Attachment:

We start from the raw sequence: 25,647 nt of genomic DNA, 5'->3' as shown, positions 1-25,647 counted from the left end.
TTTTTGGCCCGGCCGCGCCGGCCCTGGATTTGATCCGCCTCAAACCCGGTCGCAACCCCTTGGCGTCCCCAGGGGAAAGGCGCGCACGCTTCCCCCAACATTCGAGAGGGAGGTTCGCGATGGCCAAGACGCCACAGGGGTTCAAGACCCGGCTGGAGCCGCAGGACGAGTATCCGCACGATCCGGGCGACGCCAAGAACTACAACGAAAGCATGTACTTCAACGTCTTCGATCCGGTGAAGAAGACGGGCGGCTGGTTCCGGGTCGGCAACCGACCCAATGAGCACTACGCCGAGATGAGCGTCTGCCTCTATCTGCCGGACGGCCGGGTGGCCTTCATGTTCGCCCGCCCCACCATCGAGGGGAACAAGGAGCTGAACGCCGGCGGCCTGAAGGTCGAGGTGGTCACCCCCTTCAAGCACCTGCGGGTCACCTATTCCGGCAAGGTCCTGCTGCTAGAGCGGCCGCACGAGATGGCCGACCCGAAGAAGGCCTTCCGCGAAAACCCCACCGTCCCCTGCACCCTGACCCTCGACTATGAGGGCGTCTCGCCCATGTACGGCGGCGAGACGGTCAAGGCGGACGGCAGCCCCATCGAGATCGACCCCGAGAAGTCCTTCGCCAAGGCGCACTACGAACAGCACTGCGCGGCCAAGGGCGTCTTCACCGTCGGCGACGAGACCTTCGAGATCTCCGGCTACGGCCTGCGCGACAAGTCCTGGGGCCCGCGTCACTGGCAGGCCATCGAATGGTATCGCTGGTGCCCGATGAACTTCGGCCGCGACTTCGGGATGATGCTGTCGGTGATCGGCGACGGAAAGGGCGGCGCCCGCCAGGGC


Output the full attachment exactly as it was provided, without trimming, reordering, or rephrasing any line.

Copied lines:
We start from the raw sequence: 25,647 nt of genomic DNA, 5'->3' as shown, positions 1-25,647 counted from the left end.
TTTTTGGCCCGGCCGCGCCGGCCCTGGATTTGATCCGCCTCAAACCCGGTCGCAACCCCTTGGCGTCCCCAGGGGAAAGGCGCGCACGCTTCCCCCAACATTCGAGAGGGAGGTTCGCGATGGCCAAGACGCCACAGGGGTTCAAGACCCGGCTGGAGCCGCAGGACGAGTATCCGCACGATCCGGGCGACGCCAAGAACTACAACGAAAGCATGTACTTCAACGTCTTCGATCCGGTGAAGAAGACGGGCGGCTGGTTCCGGGTCGGCAACCGACCCAATGAGCACTACGCCGAGATGAGCGTCTGCCTCTATCTGCCGGACGGCCGGGTGGCCTTCATGTTCGCCCGCCCCACCATCGAGGGGAACAAGGAGCTGAACGCCGGCGGCCTGAAGGTCGAGGTGGTCACCCCCTTCAAGCACCTGCGGGTCACCTATTCCGGCAAGGTCCTGCTGCTAGAGCGGCCGCACGAGATGGCCGACCCGAAGAAGGCCTTCCGCGAAAACCCCACCGTCCCCTGCACCCTGACCCTCGACTATGAGGGCGTCTCGCCCATGTACGGCGGCGAGACGGTCAAGGCGGACGGCAGCCCCATCGAGATCGACCCCGAGAAGTCCTTCGCCAAGGCGCACTACGAACAGCACTGCGCGGCCAAGGGCGTCTTCACCGTCGGCGACGAGACCTTCGAGATCTCCGGCTACGGCCTGCGCGACAAGTCCTGGGGCCCGCGTCACTGGCAGGCCATCGAATGGTATCGCTGGTGCCCGATGAACTTCGGCCGCGACTTCGGGATGATGCTGTCGGTGATCGGCGACGGAAAGGGCGGCGCCCGCCAGGGC